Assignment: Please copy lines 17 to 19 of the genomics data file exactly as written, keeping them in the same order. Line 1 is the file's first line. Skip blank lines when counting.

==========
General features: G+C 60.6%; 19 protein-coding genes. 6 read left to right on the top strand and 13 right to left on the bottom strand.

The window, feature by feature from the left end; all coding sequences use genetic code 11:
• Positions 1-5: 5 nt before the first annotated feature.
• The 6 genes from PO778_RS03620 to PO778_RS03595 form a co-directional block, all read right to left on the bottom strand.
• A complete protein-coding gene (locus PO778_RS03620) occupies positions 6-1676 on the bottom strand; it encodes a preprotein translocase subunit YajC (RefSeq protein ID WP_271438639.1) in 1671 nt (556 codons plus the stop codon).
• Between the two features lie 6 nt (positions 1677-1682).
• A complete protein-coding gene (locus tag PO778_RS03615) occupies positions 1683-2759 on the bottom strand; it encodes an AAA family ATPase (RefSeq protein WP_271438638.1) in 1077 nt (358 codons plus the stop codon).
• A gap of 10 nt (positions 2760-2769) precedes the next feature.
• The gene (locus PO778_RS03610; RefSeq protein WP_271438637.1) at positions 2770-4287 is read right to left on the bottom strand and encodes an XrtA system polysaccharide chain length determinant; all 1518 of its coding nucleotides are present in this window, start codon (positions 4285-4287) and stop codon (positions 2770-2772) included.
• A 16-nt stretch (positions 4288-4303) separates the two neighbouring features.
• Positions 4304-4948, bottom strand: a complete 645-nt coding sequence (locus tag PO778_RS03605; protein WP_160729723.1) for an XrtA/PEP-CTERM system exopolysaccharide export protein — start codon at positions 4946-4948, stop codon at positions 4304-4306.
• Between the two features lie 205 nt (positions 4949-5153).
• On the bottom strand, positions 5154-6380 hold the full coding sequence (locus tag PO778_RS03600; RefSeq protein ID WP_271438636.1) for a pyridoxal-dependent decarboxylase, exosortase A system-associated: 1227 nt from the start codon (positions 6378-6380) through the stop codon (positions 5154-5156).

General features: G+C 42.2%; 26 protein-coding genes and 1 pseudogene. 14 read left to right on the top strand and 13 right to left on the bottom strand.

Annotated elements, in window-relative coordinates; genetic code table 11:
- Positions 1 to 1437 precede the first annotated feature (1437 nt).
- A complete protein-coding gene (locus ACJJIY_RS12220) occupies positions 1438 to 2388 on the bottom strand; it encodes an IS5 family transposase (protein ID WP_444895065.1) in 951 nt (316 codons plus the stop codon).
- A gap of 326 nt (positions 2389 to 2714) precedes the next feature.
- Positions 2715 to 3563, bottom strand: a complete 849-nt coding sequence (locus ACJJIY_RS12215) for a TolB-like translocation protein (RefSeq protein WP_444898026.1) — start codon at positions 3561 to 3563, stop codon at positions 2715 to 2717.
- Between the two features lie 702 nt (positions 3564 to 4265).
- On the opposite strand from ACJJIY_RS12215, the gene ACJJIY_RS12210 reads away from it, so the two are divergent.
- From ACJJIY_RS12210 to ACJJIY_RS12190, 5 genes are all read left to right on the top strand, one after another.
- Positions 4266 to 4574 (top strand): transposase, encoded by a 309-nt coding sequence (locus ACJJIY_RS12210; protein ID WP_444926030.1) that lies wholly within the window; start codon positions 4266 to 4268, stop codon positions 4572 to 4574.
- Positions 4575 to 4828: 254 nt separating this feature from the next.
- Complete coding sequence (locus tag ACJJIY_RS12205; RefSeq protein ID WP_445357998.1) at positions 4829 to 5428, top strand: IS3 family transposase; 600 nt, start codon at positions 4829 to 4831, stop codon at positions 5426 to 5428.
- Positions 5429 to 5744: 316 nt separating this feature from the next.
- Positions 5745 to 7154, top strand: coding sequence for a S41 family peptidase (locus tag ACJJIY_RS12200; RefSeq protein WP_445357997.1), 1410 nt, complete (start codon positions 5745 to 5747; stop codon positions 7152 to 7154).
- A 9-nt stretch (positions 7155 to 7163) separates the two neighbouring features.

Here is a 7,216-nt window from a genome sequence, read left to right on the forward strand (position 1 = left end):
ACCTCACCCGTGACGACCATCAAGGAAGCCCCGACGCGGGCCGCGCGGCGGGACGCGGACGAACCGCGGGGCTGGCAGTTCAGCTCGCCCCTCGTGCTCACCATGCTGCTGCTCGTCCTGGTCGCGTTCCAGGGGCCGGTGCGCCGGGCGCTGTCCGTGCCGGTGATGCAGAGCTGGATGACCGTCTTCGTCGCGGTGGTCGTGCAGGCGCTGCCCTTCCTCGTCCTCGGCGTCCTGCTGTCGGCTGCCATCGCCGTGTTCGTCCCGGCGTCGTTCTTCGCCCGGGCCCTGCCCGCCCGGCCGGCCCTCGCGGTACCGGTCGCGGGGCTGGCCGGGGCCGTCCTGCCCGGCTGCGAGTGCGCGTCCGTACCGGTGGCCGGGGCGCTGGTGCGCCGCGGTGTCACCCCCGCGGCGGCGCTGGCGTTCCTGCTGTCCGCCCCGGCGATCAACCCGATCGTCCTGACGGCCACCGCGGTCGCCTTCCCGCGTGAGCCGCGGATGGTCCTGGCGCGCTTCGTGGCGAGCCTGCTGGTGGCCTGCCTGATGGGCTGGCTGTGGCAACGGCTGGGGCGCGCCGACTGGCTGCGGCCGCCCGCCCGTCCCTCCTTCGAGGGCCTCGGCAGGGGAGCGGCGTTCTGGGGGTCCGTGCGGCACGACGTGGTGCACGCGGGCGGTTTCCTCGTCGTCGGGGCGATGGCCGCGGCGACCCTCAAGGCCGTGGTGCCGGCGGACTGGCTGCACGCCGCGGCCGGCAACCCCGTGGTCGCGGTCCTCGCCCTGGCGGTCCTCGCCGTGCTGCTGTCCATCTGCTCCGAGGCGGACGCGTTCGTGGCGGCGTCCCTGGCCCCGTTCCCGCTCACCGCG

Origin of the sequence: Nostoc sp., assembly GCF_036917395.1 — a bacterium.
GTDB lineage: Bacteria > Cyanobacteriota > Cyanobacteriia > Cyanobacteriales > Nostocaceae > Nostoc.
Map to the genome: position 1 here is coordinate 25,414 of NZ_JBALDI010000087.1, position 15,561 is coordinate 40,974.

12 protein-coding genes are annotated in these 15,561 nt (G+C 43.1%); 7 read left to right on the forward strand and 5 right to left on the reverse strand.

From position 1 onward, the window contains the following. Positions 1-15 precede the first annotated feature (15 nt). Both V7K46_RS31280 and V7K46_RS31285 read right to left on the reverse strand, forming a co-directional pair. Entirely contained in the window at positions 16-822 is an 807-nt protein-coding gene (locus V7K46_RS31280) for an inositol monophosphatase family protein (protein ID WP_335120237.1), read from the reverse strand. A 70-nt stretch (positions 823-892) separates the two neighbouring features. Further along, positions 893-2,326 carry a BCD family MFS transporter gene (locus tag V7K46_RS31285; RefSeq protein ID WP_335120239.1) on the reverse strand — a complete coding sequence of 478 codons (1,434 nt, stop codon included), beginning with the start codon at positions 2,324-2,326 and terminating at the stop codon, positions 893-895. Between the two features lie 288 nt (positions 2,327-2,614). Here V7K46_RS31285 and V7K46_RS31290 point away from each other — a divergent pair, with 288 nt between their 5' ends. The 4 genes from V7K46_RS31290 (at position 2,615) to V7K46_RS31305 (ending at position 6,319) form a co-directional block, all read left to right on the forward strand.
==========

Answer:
- A complete protein-coding gene (locus ACJJIY_RS12220) occupies positions 1438 to 2388 on the bottom strand; it encodes an IS5 family transposase (protein ID WP_444895065.1) in 951 nt (316 codons plus the stop codon).
- A gap of 326 nt (positions 2389 to 2714) precedes the next feature.
- Positions 2715 to 3563, bottom strand: a complete 849-nt coding sequence (locus ACJJIY_RS12215) for a TolB-like translocation protein (RefSeq protein WP_444898026.1) — start codon at positions 3561 to 3563, stop codon at positions 2715 to 2717.